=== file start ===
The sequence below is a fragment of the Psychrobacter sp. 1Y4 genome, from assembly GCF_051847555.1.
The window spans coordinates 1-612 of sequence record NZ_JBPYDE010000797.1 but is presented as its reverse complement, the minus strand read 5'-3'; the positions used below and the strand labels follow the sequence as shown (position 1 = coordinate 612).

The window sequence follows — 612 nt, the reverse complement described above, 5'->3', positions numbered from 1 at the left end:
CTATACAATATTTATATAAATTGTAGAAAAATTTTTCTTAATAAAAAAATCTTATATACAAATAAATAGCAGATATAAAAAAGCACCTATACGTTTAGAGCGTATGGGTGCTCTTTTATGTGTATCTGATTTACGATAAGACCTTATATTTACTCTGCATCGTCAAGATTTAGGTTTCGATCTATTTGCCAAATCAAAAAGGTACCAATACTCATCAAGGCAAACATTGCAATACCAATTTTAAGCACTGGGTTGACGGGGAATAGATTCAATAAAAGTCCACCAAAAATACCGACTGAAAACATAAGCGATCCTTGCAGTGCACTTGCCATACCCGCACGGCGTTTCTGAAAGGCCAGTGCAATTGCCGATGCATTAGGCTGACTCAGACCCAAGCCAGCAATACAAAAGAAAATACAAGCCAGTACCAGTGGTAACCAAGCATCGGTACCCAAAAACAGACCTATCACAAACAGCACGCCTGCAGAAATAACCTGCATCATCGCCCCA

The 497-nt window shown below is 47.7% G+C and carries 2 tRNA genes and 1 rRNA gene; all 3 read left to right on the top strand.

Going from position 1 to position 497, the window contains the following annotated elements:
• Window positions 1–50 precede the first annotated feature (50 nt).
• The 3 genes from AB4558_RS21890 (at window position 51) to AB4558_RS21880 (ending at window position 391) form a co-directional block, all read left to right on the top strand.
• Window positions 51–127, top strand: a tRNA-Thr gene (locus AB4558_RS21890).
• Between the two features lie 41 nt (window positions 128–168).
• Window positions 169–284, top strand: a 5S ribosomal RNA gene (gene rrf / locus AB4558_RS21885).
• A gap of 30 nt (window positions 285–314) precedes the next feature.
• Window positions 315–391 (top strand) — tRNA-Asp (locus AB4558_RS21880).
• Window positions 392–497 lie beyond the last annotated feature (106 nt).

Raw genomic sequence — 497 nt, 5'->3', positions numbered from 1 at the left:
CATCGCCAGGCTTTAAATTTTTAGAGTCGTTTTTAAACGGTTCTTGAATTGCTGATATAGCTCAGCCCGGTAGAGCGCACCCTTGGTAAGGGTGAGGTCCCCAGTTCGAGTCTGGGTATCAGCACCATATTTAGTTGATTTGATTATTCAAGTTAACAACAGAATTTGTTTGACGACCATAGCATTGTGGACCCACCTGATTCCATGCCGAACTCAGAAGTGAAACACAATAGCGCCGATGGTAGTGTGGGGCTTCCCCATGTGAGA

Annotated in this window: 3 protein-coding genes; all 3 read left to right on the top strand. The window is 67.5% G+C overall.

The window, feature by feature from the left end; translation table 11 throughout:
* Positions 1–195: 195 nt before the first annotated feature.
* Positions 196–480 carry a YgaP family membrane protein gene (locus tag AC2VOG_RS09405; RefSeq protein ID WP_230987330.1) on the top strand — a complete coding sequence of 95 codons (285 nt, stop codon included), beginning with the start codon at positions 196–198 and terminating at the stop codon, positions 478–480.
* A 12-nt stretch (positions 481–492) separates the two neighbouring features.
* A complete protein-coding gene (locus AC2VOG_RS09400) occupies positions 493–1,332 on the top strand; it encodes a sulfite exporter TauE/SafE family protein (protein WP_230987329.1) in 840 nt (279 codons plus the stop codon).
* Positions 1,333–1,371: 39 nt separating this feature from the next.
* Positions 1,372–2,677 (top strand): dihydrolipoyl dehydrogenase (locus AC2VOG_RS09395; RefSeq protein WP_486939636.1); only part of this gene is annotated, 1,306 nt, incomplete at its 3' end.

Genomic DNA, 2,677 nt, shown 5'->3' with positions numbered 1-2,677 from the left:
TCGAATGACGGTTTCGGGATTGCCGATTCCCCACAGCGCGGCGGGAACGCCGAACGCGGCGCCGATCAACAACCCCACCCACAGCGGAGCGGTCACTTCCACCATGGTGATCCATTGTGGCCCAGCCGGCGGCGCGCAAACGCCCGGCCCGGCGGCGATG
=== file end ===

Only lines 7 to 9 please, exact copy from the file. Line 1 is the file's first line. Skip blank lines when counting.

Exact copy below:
• Window positions 1–50 precede the first annotated feature (50 nt).
• The 3 genes from AB4558_RS21890 (at window position 51) to AB4558_RS21880 (ending at window position 391) form a co-directional block, all read left to right on the top strand.
• Window positions 51–127, top strand: a tRNA-Thr gene (locus AB4558_RS21890).